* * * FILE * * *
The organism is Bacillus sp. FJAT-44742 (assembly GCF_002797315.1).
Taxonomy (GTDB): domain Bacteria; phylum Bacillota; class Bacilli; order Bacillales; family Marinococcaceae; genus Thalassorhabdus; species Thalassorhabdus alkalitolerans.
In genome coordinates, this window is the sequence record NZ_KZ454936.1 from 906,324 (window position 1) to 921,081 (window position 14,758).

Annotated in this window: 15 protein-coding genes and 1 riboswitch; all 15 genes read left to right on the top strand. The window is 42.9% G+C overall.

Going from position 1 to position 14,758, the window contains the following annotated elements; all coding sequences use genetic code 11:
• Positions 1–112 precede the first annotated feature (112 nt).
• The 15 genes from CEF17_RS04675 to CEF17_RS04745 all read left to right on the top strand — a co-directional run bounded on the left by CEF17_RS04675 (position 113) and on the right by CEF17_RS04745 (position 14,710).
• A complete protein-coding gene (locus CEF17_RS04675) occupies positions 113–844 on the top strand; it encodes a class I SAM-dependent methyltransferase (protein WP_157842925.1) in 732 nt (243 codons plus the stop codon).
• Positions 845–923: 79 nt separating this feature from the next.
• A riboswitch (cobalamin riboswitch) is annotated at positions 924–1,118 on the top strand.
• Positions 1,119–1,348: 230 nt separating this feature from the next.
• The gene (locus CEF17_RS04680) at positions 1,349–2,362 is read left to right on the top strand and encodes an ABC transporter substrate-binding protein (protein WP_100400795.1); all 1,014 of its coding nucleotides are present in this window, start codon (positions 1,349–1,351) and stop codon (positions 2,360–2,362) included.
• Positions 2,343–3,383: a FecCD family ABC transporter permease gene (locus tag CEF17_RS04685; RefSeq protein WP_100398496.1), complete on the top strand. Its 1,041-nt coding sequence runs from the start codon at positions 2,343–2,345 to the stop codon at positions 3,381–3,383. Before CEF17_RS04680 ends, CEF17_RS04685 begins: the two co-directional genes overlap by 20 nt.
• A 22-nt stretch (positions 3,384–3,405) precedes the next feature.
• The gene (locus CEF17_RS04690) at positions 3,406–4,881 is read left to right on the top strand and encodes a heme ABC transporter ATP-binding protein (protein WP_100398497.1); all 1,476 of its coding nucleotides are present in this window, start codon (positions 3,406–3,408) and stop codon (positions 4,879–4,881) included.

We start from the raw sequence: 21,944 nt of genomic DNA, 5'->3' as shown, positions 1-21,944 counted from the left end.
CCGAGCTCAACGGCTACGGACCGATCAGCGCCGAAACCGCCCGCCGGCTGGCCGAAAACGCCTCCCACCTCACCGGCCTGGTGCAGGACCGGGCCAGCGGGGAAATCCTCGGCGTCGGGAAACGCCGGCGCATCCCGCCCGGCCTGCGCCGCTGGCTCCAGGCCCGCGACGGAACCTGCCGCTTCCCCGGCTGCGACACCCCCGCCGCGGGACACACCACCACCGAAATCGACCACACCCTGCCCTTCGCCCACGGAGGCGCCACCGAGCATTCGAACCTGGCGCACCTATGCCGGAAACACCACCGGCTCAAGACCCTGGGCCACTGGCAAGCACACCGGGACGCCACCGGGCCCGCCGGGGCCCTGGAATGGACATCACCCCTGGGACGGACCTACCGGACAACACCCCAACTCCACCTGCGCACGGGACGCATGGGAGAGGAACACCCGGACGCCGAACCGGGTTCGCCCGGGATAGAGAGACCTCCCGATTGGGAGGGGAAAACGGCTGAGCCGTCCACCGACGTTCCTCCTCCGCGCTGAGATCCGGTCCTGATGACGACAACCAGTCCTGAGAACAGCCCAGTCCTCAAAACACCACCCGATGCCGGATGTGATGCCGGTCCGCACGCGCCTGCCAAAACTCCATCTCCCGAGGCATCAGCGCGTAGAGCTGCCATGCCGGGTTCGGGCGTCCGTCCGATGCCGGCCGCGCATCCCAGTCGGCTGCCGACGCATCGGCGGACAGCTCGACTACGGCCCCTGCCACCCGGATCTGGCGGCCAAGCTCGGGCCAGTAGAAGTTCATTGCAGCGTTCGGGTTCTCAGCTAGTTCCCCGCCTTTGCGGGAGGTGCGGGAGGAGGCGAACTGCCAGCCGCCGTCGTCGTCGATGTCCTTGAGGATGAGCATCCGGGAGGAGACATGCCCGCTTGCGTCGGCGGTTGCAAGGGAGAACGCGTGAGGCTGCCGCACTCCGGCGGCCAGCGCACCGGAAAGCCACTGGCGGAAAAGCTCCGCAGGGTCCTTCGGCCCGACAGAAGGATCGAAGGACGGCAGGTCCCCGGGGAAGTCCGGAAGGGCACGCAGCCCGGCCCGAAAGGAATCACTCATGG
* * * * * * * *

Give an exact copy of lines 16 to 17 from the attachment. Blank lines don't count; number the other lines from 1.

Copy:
We start from the raw sequence: 21,944 nt of genomic DNA, 5'->3' as shown, positions 1-21,944 counted from the left end.
CCGAGCTCAACGGCTACGGACCGATCAGCGCCGAAACCGCCCGCCGGCTGGCCGAAAACGCCTCCCACCTCACCGGCCTGGTGCAGGACCGGGCCAGCGGGGAAATCCTCGGCGTCGGGAAACGCCGGCGCATCCCGCCCGGCCTGCGCCGCTGGCTCCAGGCCCGCGACGGAACCTGCCGCTTCCCCGGCTGCGACACCCCCGCCGCGGGACACACCACCACCGAAATCGACCACACCCTGCCCTTCGCCCACGGAGGCGCCACCGAGCATTCGAACCTGGCGCACCTATGCCGGAAACACCACCGGCTCAAGACCCTGGGCCACTGGCAAGCACACCGGGACGCCACCGGGCCCGCCGGGGCCCTGGAATGGACATCACCCCTGGGACGGACCTACCGGACAACACCCCAACTCCACCTGCGCACGGGACGCATGGGAGAGGAACACCCGGACGCCGAACCGGGTTCGCCCGGGATAGAGAGACCTCCCGATTGGGAGGGGAAAACGGCTGAGCCGTCCACCGACGTTCCTCCTCCGCGCTGAGATCCGGTCCTGATGACGACAACCAGTCCTGAGAACAGCCCAGTCCTCAAAACACCACCCGATGCCGGATGTGATGCCGGTCCGCACGCGCCTGCCAAAACTCCATCTCCCGAGGCATCAGCGCGTAGAGCTGCCATGCCGGGTTCGGGCGTCCGTCCGATGCCGGCCGCGCATCCCAGTCGGCTGCCGACGCATCGGCGGACAGCTCGACTACGGCCCCTGCCACCCGGATCTGGCGGCCAAGCTCGGGCCAGTAGAAGTTCATTGCAGCGTTCGGGTTCTCAGCTAGTTCCCCGCCTTTGCGGGAGGTGCGGGAGGAGGCGAACTGCCAGCCGCCGTCGTCGTCGATGTCCTTGAGGATGAGCATCCGGGAGGAGACATGCCCGCTTGCGTCGGCGGTTGCAAGGGAGAACGCGTGAGGCTGCCGCACTCCGGCGGCCAGCGCACCGGAAAGCCACTGGCGGAAAAGCTCCGCAGGGTCCTTCGGCCCGACAGAAGGATCGAAGGACGGCAGGTCCCCGGGGAAGTCCGGAAGGGCACGCAGCCCGGCCCGAAAGGAATCACTCATGG